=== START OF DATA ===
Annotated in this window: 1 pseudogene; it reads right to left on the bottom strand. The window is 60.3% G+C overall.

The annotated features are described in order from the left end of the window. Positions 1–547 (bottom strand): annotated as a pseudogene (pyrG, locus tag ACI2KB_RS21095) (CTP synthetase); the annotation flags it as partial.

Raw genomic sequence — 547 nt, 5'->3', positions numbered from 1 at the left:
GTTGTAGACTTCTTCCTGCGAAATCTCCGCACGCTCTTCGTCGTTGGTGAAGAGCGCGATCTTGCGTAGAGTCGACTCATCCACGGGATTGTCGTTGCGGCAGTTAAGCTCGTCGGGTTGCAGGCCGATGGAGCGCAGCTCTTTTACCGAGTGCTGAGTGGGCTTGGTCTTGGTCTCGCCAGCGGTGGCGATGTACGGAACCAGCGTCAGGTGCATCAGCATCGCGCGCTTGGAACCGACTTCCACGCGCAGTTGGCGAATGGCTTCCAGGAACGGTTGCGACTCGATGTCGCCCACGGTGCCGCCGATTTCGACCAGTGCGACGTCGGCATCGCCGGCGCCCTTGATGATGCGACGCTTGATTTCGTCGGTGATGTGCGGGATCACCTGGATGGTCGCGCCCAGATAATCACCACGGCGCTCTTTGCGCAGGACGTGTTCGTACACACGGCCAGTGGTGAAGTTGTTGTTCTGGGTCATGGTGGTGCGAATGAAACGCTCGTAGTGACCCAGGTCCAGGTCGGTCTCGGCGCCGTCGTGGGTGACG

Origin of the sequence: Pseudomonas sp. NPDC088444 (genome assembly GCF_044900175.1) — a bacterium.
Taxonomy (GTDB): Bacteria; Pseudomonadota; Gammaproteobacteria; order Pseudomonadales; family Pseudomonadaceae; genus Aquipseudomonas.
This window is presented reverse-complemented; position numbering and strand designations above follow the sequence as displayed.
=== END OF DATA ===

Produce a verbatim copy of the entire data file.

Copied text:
Annotated in this window: 1 pseudogene; it reads right to left on the bottom strand. The window is 60.3% G+C overall.

The annotated features are described in order from the left end of the window. Positions 1–547 (bottom strand): annotated as a pseudogene (pyrG, locus tag ACI2KB_RS21095) (CTP synthetase); the annotation flags it as partial.

Raw genomic sequence — 547 nt, 5'->3', positions numbered from 1 at the left:
GTTGTAGACTTCTTCCTGCGAAATCTCCGCACGCTCTTCGTCGTTGGTGAAGAGCGCGATCTTGCGTAGAGTCGACTCATCCACGGGATTGTCGTTGCGGCAGTTAAGCTCGTCGGGTTGCAGGCCGATGGAGCGCAGCTCTTTTACCGAGTGCTGAGTGGGCTTGGTCTTGGTCTCGCCAGCGGTGGCGATGTACGGAACCAGCGTCAGGTGCATCAGCATCGCGCGCTTGGAACCGACTTCCACGCGCAGTTGGCGAATGGCTTCCAGGAACGGTTGCGACTCGATGTCGCCCACGGTGCCGCCGATTTCGACCAGTGCGACGTCGGCATCGCCGGCGCCCTTGATGATGCGACGCTTGATTTCGTCGGTGATGTGCGGGATCACCTGGATGGTCGCGCCCAGATAATCACCACGGCGCTCTTTGCGCAGGACGTGTTCGTACACACGGCCAGTGGTGAAGTTGTTGTTCTGGGTCATGGTGGTGCGAATGAAACGCTCGTAGTGACCCAGGTCCAGGTCGGTCTCGGCGCCGTCGTGGGTGACG

Origin of the sequence: Pseudomonas sp. NPDC088444 (genome assembly GCF_044900175.1) — a bacterium.
Taxonomy (GTDB): Bacteria; Pseudomonadota; Gammaproteobacteria; order Pseudomonadales; family Pseudomonadaceae; genus Aquipseudomonas.
This window is presented reverse-complemented; position numbering and strand designations above follow the sequence as displayed.